Pondering fictional mothers–and the lack of

Many moons ago, I had a question from a reader with regard to Lady Julia’s lack of a mother. It made for a good post topic, so I’m revisiting.

Last month a reader—whose name I have shamefully forgotten—asked me why Julia has no mother. She was intrigued by the fact that the March family is so large and so boisterous and yet missing this key component. And I told her, quite simply, mothers get in the way.

Very often in fiction, particularly fairy tales and children’s books, mothers are absent. It’s because they care too much. They are always checking to make sure you’ve eaten your vegetables and put on a sweater and don’t run off with dishy private enquiry agents to investigate your late husband’s death. So, my choice was either to make Julia motherless or to make her mother a very liberal sort who didn’t much care what Julia got up to.

The former was infinitely simpler. For starters, I’ve already got a complicated parent in Lord March. He is contradictory. Sometimes he meddles, other times he is benignly neglectful. He can act with a mischief that borders on the malicious where his children are concerned, but he can also retreat into firmly Victorian patriarchy when it suits him. He doesn’t make much sense to anybody but himself because he is the most thoroughly whimsical member of a very whimsical family. Creating a mother even MORE capricious than that was simply beyond what I wanted to do.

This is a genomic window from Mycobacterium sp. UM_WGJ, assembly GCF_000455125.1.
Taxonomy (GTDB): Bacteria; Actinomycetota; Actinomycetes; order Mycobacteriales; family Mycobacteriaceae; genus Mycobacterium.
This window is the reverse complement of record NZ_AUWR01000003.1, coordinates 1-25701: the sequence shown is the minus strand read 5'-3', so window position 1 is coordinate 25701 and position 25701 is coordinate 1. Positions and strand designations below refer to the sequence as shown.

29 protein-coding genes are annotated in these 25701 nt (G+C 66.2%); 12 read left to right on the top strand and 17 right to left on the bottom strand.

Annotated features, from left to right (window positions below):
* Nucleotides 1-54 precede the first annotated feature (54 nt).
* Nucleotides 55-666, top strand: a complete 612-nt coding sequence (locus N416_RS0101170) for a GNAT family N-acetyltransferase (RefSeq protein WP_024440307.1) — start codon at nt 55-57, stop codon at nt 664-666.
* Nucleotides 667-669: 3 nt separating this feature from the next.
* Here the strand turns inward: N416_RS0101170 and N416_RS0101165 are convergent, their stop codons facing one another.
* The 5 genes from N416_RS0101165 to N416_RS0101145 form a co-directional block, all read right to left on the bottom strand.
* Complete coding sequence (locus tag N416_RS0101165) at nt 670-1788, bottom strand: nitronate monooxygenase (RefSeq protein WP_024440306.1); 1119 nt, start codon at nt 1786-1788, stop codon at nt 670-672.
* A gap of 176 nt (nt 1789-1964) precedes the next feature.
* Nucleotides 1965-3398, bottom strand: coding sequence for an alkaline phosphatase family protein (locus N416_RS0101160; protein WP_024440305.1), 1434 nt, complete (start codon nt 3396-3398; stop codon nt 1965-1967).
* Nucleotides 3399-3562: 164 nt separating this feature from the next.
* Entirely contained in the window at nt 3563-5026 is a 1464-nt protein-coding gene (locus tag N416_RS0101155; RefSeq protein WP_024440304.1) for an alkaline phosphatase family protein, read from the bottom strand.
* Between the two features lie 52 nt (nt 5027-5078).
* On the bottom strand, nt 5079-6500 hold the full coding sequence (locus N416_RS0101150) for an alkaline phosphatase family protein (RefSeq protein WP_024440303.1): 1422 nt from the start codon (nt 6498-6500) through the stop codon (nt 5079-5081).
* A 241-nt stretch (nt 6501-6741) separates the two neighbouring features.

Choosing not to give Julia a mother set up an interesting complication that I didn’t even realize until I was in discussion with a book group. One of the members wondered why Julia seems to strike up so many relationships with women who are older than she is: Fleur, Rosalie, Hermia, Portia, and to a lesser extent Magda and Morag. I immediately blurted out that they were mother-substitutes. I tend to speak off-the-cuff when I’m doing these phone chats and just hope what I’m saying makes sense. In this case, it actually made profoundly good sense. Julia, bereft of a mother figure, is constantly seeking a mother replacement. This makes for a complex and more interesting character, even if it wasn’t my conscious intention at the beginning. (Yet another example of how your subconscious can do lovely things when you aren’t paying attention.)